hostname = domain
                 ; as defined in section 3.4.1 of [MAIL]


      method = token [ "-" version ]
               ; a method indicates which method's result is
               ; is represented by "value", and is one of the methods
               ; explicitly defined as valid in this document
               ; or is an extension method as defined below



      version = ( ALPHA / DIGIT ) 1*( "." ALPHA / DIGIT )
               ; indicates which version of the method was applied






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      result = "pass" / "fail" / "softfail" / "neutral" /
                "temperror" / "permerror"
                ; an indication of the results of the attempt to
                ; authenticate the sender


      headerspec = ptype CWFS "." CWFS property CWFS "=" CFWS value
                   ; an indication of which property of the message
                   ; was evaluated by the authentication scheme being
                   ; applied to yield the reported result


      ptype = "smtp" / "header" / "body" / "policy"
              ; indicates whether the property being evaluated was
              ; a parameter to an [SMTP] command, or was a value taken
              ; from a message header, or was some property of the
              ; message body, or some other property evaluated by
              ; the receiving MTA


   property = token
              ; if "ptype" is "smtp", this indicates which [SMTP]
              ; command provided the value which was evaluated by the
              ; authentication scheme being applied; if "ptype" is
              ; "header", this indicates from which header the value
              ; being evaluated was extracted; if "ptype" is
              ; "body", this indicates the offset into the body at which
              ; content of interest was detected; if "ptype" is "policy"
              ; then this indicates the name of the policy which caused
              ; this header to be added (see below)


      value = token / mailbox
              ; the value extracted from the message property defined
              ; by the "ptype.property" construction; if the value is
              ; intended ; to identify a mailbox, then it is a "mailbox"
              ; as defined in section 3.4 of [MAIL]

   The "token" is as defined in Appendix A of [MIME] [7].

   The list of commands eligible for use with the "smtp" ptype can be
   found in [SMTP] [9] and subsequent amendments.

   "CFWS" is as defined in section 3.2.3 of [MAIL] [6].

   The "ptype" and "property" used by each authentication method should
   be defined in the specification for that method (or its amendments).




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   The "ptype" and "property" are case-insensitive.

   A "ptype" of "policy" indicates a policy decision about the message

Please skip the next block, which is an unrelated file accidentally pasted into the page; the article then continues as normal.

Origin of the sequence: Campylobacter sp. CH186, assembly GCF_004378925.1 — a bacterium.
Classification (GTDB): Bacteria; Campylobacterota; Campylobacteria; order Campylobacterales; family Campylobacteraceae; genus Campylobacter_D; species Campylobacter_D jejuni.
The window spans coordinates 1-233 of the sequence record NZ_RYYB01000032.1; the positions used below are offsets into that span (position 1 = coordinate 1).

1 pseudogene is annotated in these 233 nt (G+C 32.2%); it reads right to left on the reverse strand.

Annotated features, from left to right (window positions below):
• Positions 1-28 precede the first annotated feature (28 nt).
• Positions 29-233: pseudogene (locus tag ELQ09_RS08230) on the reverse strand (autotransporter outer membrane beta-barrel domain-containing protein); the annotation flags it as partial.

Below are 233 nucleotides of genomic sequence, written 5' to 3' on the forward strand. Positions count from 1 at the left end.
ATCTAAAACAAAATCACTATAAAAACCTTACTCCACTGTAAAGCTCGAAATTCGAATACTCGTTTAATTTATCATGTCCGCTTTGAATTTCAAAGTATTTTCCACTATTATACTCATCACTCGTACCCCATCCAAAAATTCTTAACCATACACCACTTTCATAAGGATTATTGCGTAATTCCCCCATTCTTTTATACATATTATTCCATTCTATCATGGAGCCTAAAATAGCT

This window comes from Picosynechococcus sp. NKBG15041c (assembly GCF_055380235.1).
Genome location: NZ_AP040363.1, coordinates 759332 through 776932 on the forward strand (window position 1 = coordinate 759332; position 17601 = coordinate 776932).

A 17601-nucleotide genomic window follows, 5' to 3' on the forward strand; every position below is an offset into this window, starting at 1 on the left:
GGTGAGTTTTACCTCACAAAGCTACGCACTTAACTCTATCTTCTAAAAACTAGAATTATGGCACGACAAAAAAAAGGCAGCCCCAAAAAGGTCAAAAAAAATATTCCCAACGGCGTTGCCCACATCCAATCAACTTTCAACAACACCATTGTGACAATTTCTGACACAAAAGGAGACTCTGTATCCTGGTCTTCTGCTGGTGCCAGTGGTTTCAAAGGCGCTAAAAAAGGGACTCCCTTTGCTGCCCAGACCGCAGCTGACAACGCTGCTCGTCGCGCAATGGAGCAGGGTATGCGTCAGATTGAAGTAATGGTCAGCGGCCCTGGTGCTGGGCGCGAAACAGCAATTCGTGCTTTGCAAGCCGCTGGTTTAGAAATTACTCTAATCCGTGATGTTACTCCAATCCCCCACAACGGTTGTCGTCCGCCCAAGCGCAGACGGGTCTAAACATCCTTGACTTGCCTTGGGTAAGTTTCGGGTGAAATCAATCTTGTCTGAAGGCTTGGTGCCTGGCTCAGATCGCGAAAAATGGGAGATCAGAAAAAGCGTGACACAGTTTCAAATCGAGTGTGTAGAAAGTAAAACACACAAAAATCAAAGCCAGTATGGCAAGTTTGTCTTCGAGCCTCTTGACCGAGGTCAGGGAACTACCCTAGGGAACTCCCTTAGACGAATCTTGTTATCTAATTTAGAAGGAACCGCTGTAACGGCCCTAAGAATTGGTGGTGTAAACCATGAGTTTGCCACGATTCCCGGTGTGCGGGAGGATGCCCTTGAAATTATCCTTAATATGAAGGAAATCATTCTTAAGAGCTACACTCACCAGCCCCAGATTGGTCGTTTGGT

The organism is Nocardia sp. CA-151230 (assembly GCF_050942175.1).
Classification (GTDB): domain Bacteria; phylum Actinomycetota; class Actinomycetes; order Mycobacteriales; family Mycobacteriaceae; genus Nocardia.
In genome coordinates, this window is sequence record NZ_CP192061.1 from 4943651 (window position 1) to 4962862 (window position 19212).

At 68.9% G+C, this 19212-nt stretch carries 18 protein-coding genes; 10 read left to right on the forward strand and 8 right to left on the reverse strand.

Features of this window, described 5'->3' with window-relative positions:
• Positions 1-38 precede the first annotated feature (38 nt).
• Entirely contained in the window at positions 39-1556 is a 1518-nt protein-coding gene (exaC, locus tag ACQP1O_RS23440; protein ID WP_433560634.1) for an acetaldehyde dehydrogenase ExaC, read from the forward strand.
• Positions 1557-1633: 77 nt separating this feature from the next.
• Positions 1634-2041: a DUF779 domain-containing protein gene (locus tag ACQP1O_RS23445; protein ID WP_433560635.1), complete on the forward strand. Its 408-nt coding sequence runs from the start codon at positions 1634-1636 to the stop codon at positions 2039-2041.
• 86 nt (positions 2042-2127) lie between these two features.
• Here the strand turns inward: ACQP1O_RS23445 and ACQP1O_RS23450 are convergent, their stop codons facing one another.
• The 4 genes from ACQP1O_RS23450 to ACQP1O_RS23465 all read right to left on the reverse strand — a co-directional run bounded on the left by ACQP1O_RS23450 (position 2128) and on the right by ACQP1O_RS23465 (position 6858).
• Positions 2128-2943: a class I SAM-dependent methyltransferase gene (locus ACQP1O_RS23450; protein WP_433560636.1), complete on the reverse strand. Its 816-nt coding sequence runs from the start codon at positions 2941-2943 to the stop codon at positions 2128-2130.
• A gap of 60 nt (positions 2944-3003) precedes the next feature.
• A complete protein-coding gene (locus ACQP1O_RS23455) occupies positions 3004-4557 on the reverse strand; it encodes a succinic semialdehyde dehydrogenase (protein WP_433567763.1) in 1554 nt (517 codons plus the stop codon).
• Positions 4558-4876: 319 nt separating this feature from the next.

not specific to a property of the message that could be extracted.
   For example, if a method would normally report a "ptype.property" of
   "header.From" and no From: header was present, the method can use
   "policy" to indicate that no conclusion about the authenticity of the
   message could be reached.

   If the parsed "ptype.property" construction clearly identifies a
   mailbox (in particular, smtp.mail, smtp.rcpt, header.from,
   header.sender), then the "value" MUST be a "mailbox".  Other
   properties (e.g. smtp.helo) may be evaluated, but the property MUST
   still be expressed as a "token" for simplified parsing.

   The six possible values of the "result" are:

   pass:  The message passed the authentication tests.  (This may
      require accessing an authentication policy of some kind published
      by the sending domain.)

   fail:  The message failed the authentication tests.  (This may
      require accessing an authentication policy of some kind published
      by the sending domain.)

   softfail:  The authentication method has either an explicit
      (published by the sending domain) or implicit policy, but the
      policy being used doesn't require successful authentication of all
      messages from that domain, and the message failed the
      authentication tests.

   neutral:  The authentication method completed without errors, but was
      unable to reach either a positive or negative result about the
      message.

   temperror:  A temporary (recoverable) error occurred attempting to
      authenticate the sender; either the process couldn't be completed
      locally, or (for methods requiring a policy to be accessed) there
      was a temporary failure retrieving the sending domain's policy.  A
      later retry may produce a more final result.

   permerror:  A permanent (unrecoverable) error occurred attempting to
      authenticate the sender; either the process couldn't be completed
      locally, or (for methods requiring a policy to be accessed) there
      was a permanent failure retrieving the sending domain's policy.

   New methods not specified in this document MUST indicate which of
   these should be returned when exceptions such as syntax errors are



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   detected.


















































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3.  Definition Of Initial Methods

   As they are currently existing specifications for sender
   authentication, it is appropriate to define an authentication method